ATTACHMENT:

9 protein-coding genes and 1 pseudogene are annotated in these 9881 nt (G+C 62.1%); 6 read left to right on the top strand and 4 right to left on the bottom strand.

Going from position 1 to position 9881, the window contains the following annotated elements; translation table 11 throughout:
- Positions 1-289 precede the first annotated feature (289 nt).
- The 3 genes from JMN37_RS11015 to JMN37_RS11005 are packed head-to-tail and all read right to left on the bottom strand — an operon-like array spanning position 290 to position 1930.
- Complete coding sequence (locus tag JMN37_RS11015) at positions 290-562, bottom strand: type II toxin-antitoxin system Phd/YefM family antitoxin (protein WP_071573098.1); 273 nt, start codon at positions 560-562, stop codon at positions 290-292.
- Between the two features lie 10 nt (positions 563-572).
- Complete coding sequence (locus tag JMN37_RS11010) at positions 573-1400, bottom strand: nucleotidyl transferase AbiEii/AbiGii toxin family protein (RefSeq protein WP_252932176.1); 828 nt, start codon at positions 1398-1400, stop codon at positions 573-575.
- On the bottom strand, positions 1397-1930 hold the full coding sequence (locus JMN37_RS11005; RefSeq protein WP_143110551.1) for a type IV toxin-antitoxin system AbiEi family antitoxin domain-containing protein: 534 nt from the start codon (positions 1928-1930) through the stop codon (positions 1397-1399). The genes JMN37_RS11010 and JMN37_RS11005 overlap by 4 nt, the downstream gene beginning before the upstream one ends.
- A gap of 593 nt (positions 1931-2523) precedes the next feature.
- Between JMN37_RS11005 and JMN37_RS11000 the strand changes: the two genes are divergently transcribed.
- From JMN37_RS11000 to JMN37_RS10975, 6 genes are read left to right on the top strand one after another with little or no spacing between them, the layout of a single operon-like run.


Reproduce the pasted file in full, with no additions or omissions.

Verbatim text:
9 protein-coding genes and 1 pseudogene are annotated in these 9881 nt (G+C 62.1%); 6 read left to right on the top strand and 4 right to left on the bottom strand.

Going from position 1 to position 9881, the window contains the following annotated elements; translation table 11 throughout:
- Positions 1-289 precede the first annotated feature (289 nt).
- The 3 genes from JMN37_RS11015 to JMN37_RS11005 are packed head-to-tail and all read right to left on the bottom strand — an operon-like array spanning position 290 to position 1930.
- Complete coding sequence (locus tag JMN37_RS11015) at positions 290-562, bottom strand: type II toxin-antitoxin system Phd/YefM family antitoxin (protein WP_071573098.1); 273 nt, start codon at positions 560-562, stop codon at positions 290-292.
- Between the two features lie 10 nt (positions 563-572).
- Complete coding sequence (locus tag JMN37_RS11010) at positions 573-1400, bottom strand: nucleotidyl transferase AbiEii/AbiGii toxin family protein (RefSeq protein WP_252932176.1); 828 nt, start codon at positions 1398-1400, stop codon at positions 573-575.
- On the bottom strand, positions 1397-1930 hold the full coding sequence (locus JMN37_RS11005; RefSeq protein WP_143110551.1) for a type IV toxin-antitoxin system AbiEi family antitoxin domain-containing protein: 534 nt from the start codon (positions 1928-1930) through the stop codon (positions 1397-1399). The genes JMN37_RS11010 and JMN37_RS11005 overlap by 4 nt, the downstream gene beginning before the upstream one ends.
- A gap of 593 nt (positions 1931-2523) precedes the next feature.
- Between JMN37_RS11005 and JMN37_RS11000 the strand changes: the two genes are divergently transcribed.
- From JMN37_RS11000 to JMN37_RS10975, 6 genes are read left to right on the top strand one after another with little or no spacing between them, the layout of a single operon-like run.